What’s happening at East High School is nothing new

Op/Ed by Howard Eagle
Tue, Apr 15, 2014

Story Detail
Howard Eagle
howard.eagle90@gmail.com
(Part 1 of 2)
Regarding so-called education reform in the Rochester City School District (RCSD), everyone who is paying the least bit of attention knows by now that, recently, East High School has become ground-zero.

That is, leader of the New York State Education Department (NYSED), Commissioner John King, has ordered the Rochester Board of Education and RCSD Superintendent Bolgen Vargas to reform East High; close it, or turn it over to the state.

As it relates to the future direction of the school, on April 10, the Rochester Board of Education held the second of two so-called
public hearings at East High School. The first one was held on March 26. Both hearings were supposedly designed to solicit ideas and
recommendations from parents, students, educators, and community members.

The very first, sure sign that decision-makers have not really been interested or serious about desiring and/or valuing community input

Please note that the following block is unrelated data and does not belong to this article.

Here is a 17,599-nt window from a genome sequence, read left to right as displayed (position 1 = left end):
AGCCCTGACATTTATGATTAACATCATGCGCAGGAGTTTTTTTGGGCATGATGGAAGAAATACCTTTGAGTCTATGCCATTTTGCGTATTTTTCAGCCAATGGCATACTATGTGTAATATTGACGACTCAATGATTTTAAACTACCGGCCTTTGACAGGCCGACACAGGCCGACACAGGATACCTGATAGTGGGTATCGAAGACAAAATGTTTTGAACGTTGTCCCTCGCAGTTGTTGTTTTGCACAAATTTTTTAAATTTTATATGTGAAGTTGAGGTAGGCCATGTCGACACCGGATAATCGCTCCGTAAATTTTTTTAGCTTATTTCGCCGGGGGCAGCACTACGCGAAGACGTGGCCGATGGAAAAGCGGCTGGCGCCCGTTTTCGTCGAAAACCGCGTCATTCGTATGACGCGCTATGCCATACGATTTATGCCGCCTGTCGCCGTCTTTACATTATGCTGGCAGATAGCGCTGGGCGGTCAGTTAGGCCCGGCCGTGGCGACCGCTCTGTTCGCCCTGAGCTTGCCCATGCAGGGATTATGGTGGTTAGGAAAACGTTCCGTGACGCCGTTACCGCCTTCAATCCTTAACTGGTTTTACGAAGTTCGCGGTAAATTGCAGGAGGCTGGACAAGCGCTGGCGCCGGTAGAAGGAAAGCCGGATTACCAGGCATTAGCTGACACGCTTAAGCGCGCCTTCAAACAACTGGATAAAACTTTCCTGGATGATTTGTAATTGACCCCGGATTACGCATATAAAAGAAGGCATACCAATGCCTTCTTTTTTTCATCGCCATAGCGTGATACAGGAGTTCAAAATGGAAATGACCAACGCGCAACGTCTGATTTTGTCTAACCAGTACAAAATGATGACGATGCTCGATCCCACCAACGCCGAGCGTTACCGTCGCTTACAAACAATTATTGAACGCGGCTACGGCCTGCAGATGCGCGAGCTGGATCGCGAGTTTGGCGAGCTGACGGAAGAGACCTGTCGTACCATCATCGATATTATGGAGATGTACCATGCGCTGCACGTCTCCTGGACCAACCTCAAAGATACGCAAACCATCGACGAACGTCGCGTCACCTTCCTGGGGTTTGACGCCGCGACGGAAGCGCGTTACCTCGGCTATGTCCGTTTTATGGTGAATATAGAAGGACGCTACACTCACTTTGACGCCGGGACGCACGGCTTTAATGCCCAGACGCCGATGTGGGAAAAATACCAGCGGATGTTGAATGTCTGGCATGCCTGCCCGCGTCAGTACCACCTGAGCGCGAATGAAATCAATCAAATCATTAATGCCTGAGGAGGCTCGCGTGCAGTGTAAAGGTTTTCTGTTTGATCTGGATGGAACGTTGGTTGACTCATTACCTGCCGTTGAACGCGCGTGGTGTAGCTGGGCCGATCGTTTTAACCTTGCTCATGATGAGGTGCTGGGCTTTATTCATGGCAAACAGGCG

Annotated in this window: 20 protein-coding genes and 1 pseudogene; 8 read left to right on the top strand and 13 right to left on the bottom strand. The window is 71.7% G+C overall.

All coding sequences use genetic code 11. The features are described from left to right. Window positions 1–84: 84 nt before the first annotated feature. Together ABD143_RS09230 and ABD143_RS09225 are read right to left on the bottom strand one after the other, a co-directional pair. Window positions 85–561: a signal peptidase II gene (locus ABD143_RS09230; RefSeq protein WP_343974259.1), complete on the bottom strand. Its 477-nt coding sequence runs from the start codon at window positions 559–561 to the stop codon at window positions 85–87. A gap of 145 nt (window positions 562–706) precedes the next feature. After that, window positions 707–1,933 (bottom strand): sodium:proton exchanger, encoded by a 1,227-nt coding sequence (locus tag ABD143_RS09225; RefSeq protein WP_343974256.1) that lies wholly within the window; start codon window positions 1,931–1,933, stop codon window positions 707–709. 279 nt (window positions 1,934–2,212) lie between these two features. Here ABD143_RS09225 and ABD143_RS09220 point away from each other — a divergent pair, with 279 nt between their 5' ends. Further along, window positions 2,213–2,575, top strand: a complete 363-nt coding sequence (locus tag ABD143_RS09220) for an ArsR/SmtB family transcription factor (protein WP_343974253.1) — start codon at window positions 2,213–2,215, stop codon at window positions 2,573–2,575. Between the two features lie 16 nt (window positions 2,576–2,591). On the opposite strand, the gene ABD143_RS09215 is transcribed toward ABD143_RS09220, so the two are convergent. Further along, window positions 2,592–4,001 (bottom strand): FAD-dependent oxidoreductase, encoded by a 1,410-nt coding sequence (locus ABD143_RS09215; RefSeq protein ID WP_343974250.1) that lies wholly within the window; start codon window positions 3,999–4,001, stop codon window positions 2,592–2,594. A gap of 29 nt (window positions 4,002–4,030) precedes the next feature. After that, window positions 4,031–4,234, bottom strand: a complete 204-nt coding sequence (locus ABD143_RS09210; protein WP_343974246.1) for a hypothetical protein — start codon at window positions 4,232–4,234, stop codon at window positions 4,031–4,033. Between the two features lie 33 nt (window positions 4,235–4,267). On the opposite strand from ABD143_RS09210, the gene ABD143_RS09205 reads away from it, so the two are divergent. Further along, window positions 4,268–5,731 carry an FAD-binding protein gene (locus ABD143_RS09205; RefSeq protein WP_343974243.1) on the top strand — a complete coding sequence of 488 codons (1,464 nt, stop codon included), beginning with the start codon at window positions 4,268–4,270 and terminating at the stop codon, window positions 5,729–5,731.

is the fact that each speaker was allotted a mere three minutes to share their thoughts and ideas.

Thus, to say the so-called public hearings were more than likely purely symbolic, is a gross understatement. Such "clown shows," as one participant labeled the events, have in fact been 'par for the course,' i.e., politically-inspired mirages, designed to produce media sound-bites and flash-images. They are aimed at convincing television viewers, radio listeners, and newspaper readers that the board and superintendent value thoughts, ideas, suggestions, and recommendations from the community, and that they are genuinely interested in broad-based collaboration. However, the very clear, historical record bears witness to the fact that nothing could be